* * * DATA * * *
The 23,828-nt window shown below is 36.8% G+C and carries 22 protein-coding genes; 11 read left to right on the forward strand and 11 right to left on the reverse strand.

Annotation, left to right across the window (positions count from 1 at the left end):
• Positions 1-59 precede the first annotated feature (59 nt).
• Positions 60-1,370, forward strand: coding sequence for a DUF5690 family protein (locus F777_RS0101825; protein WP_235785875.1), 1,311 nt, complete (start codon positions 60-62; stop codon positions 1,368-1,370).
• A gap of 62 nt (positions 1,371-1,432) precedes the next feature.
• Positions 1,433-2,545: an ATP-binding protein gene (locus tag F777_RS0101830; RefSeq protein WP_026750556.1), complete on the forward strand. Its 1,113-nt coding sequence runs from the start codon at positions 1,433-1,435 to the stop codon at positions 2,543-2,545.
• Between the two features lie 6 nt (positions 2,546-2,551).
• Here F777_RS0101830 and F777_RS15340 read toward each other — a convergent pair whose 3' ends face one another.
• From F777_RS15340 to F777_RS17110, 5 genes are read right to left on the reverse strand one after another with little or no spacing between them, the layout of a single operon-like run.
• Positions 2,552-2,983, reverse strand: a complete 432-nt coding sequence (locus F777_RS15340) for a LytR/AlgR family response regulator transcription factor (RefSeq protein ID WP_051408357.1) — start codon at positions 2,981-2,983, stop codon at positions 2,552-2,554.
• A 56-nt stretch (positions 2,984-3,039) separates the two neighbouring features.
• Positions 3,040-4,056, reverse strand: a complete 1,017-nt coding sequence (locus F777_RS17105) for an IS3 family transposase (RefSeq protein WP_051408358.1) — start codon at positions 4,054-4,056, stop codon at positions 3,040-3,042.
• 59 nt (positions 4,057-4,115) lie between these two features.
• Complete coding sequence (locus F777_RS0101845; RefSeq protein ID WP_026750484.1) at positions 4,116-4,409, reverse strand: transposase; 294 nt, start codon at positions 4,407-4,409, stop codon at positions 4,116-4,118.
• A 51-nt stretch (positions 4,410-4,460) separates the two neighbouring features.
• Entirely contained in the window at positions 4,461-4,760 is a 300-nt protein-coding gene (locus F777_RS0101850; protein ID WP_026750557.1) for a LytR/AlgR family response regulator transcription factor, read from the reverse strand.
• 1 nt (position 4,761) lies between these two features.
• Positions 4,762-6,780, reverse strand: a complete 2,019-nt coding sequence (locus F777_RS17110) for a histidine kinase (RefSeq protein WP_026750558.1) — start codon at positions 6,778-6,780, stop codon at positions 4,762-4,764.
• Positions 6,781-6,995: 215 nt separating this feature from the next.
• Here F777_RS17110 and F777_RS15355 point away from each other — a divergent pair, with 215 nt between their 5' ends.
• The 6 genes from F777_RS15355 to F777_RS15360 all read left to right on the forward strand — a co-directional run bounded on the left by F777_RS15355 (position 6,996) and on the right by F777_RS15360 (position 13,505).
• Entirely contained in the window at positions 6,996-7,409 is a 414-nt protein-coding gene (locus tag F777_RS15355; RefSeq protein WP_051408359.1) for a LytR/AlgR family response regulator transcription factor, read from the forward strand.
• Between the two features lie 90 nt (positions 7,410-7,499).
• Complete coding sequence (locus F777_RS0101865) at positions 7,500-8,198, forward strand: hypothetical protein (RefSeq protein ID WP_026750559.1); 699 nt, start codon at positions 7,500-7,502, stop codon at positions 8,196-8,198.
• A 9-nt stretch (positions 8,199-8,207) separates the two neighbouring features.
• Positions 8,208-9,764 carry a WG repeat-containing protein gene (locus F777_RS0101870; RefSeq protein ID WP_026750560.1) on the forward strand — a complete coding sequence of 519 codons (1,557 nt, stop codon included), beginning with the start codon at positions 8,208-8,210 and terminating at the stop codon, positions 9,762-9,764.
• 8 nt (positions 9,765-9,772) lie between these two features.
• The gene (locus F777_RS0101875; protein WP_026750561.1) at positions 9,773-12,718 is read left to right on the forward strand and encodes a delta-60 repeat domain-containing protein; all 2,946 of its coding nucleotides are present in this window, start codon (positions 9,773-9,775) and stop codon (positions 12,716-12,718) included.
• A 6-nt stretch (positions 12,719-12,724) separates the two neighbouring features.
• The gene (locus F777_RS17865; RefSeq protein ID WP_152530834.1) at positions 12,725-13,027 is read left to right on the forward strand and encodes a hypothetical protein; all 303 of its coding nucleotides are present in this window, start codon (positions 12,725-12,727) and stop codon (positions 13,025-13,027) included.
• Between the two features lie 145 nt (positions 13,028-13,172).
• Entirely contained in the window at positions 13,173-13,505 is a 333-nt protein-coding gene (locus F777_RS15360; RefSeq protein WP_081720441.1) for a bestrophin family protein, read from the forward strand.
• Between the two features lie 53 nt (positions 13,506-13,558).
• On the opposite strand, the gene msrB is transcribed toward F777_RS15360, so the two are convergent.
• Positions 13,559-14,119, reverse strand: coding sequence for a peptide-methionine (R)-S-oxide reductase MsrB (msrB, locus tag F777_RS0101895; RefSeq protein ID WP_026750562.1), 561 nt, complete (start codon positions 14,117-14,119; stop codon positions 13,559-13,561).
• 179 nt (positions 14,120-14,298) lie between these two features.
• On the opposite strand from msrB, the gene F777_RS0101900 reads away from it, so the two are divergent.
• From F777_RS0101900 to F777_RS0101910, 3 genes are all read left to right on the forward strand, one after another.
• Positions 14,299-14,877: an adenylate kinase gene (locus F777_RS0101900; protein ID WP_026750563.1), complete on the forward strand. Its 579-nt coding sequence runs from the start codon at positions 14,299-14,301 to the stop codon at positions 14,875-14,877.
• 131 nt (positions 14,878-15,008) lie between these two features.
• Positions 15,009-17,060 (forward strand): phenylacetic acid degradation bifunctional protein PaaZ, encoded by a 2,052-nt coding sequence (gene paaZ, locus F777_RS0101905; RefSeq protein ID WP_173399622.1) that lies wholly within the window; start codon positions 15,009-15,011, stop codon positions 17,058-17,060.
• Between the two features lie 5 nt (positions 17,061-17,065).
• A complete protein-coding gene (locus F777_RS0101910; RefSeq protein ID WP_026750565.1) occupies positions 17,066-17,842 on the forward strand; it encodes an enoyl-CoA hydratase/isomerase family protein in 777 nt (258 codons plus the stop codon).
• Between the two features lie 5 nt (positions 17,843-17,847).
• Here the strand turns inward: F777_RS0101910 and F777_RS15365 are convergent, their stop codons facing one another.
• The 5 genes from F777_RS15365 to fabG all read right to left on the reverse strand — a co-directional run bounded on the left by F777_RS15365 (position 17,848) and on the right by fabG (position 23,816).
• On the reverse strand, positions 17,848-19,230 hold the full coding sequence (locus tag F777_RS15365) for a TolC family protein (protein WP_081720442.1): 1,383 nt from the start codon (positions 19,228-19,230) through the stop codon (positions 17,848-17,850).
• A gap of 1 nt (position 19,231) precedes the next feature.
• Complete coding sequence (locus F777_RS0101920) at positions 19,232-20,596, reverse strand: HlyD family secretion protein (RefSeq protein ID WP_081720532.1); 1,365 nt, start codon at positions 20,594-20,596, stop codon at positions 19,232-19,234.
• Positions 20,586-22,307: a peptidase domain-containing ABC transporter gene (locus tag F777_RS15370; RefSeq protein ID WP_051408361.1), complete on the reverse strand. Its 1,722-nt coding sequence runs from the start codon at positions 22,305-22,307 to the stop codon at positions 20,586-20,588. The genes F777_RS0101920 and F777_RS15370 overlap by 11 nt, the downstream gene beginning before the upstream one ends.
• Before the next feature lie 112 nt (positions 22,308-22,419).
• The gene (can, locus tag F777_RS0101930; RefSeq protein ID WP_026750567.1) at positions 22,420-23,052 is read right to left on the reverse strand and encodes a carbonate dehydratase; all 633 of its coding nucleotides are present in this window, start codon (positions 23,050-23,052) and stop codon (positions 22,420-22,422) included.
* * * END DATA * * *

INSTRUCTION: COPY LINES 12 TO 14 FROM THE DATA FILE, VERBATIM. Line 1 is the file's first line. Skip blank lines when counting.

• Positions 3,040-4,056, reverse strand: a complete 1,017-nt coding sequence (locus F777_RS17105) for an IS3 family transposase (RefSeq protein WP_051408358.1) — start codon at positions 4,054-4,056, stop codon at positions 3,040-3,042.
• 59 nt (positions 4,057-4,115) lie between these two features.
• Complete coding sequence (locus F777_RS0101845; RefSeq protein ID WP_026750484.1) at positions 4,116-4,409, reverse strand: transposase; 294 nt, start codon at positions 4,407-4,409, stop codon at positions 4,116-4,118.